Book Review: I Refuse for the Devil to Take My Soul
By Ashley Yu
When Kendall Jenner spoke out about her anxiety, the headlines rushed to applaud her “courage.” Demi Lovato’s stint in rehab for depression and addiction became a trending topic on Twitter. Yes, the stigma surrounding mental illness has eased in recent years with increasing awareness. Yet to receive proper therapy and continuous treatment is a privilege. However, in the state of Illinois, a $113 million cut in funding for mental health facilities doomed the highly dependent patients to imprisonment. In Lili Kobielski’s I Refuse for the Devil to Take My Soul, we turn to Cook County Jail, a place that currently houses at least 8,000 members of Chicago’s mentally ill population. Kobielski aims to give a voice to those often neglected by the powers that be.
The book is framed by testimonies from Cook County Jail inmates in the mental health program. Their narratives, that accompany their portraits, are haunted by the cycle of violence thrusted upon the inmates. Many of their issues are compounded by undiagnosed psychological disorders or the maze of red tape to refill their medication. Though we only encounter the staff members in print, they recognize that they are too understaffed, underpaid, and unqualified.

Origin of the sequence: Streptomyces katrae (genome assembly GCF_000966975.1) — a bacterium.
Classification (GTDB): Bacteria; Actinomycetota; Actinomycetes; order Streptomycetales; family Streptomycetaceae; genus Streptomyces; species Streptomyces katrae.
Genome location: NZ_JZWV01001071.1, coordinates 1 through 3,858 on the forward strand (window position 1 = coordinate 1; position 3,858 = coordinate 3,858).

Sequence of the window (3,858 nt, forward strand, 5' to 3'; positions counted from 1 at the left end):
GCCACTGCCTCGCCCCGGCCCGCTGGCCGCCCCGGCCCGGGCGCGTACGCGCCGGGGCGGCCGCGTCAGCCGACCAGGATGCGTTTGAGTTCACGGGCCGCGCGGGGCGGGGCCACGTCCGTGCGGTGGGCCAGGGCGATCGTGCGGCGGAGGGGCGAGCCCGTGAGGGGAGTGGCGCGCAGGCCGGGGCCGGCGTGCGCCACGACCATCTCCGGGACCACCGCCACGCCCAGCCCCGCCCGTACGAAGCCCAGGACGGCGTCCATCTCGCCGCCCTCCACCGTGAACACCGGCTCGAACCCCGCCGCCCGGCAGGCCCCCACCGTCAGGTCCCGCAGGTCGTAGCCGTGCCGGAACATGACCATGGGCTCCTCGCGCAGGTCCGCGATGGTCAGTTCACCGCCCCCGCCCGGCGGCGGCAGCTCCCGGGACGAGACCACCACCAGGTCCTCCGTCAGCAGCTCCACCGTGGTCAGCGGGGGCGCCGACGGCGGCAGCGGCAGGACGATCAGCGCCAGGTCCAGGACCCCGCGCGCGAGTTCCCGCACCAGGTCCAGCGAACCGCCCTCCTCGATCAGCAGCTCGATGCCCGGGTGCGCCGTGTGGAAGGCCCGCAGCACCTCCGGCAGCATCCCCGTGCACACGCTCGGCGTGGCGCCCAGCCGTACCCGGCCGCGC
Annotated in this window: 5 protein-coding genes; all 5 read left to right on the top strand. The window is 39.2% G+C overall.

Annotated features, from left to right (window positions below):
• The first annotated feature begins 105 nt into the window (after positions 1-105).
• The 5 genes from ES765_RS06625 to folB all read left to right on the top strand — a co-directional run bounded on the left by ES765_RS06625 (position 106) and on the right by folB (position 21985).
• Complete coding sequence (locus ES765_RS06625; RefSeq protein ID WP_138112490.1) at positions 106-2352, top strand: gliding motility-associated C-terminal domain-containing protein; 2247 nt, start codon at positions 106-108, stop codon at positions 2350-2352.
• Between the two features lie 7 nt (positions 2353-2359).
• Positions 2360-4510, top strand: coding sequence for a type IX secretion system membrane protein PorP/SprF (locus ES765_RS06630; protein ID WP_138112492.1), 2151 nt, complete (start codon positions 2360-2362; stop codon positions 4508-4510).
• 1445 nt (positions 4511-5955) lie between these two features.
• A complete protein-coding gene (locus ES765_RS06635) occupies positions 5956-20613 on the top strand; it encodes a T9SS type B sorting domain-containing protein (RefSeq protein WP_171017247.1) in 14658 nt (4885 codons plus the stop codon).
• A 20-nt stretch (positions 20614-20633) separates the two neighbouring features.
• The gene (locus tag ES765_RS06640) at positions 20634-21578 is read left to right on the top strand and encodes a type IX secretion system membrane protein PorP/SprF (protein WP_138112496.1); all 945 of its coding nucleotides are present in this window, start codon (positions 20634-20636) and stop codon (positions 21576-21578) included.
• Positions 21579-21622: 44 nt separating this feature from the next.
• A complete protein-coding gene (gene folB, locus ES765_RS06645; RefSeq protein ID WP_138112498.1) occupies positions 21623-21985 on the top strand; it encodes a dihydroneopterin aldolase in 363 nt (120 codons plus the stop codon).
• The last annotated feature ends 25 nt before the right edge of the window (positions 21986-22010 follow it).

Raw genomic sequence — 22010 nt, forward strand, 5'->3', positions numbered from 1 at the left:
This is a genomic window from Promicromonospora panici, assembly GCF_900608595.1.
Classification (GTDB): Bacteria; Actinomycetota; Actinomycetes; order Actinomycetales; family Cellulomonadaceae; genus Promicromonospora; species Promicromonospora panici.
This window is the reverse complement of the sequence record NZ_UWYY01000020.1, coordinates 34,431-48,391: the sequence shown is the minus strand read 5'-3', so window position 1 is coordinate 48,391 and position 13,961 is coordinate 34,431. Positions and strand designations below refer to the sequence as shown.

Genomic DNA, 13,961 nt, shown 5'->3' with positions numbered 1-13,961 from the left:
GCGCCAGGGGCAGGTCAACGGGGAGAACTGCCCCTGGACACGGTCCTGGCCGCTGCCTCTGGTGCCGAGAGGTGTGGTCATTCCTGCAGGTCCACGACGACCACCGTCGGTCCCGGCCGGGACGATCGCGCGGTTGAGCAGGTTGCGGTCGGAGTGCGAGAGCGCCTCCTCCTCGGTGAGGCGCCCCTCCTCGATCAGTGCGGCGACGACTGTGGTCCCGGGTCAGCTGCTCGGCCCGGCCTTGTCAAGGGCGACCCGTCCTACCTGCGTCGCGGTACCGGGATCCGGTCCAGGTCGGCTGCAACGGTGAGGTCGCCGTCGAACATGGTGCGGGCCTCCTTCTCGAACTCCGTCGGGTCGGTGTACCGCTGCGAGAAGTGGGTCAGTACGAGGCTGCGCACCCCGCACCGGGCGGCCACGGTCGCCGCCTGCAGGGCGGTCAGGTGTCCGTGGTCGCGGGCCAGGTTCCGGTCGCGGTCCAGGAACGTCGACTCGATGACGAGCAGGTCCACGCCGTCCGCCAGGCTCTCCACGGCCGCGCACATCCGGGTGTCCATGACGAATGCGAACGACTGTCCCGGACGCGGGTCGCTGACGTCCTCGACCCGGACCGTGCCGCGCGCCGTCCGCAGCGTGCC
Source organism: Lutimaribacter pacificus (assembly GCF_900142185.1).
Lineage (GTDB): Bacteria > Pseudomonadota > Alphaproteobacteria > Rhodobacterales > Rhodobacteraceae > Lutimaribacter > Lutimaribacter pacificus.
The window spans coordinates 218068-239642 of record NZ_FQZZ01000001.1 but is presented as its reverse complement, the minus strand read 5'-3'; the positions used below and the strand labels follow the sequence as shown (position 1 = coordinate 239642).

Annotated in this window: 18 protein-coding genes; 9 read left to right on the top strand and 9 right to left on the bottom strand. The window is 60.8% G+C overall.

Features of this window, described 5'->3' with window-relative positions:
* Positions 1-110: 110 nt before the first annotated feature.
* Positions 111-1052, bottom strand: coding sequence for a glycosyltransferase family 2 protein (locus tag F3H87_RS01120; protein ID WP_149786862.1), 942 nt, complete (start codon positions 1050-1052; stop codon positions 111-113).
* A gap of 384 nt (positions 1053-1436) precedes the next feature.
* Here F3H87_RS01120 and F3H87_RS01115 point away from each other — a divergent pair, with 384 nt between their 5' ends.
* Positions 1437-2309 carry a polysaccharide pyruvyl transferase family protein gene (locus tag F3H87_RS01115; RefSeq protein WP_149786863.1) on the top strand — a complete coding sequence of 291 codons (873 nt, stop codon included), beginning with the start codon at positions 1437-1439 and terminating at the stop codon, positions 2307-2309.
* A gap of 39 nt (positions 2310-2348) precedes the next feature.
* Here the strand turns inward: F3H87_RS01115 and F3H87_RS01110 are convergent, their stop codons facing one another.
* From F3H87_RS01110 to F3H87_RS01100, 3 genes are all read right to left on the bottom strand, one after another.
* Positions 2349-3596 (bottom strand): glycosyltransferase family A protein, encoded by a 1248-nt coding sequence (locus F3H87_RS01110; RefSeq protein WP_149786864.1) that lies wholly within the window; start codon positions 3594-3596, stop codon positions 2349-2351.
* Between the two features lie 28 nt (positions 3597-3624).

Despite these fundamental flaws, there is a sliver of hope. Kobielski’s presence in the cells and her willingness to hear the inmates’ progress brings joy to the patients/inmates. A man named Lance finally found peace in the anger management program, stating that at night he will “still be happy … because maybe these people do really care.” Alongside their cavalier confessions of their experience, Kobielski’s portraits instills the prisoners/patients with the unwavering dignity they deserve but have been deprived of throughout their lives.
The artistic choice of portraiture not only gives each inmate our undivided attention to their distinctive narrative, but also provides them a chance for self-expression. Some inmates stand proud with their hands clasped, staring unflinchingly past the camera. Others pull down the stiff collars of their uniform to proudly reveal their tattoos. One particularly striking portrait is that of two young men. The man on the right slings his arm affectionately over his friend’s shoulder. His chin high and defiant. The photo feels like something out of a high school yearbook. Like it should be a much-loved image between best friends. It is this familiar pose in the unfamiliar backdrop of a bleak psych ward that shocks you.
From a 19-year-old teenager with ADHD imprisoned on false evidence, to a single mother of 15 children self-medicating with drugs; I Refuse for the Devil to Take My Soul is a declaration on the injustices of incarceration and the failure of the American health system to provide services to the marginalized. Pressed between the pages are photocopies of poems handwritten by anonymous inmates/patients. “Excuse me Miss,” says one, “ Chicagoland is where I stand/ If I believe in myself then/anyone can.” And for once, we hear the voices straight from those who have long been locked away by the System.
The book is available for purchase on Amazon.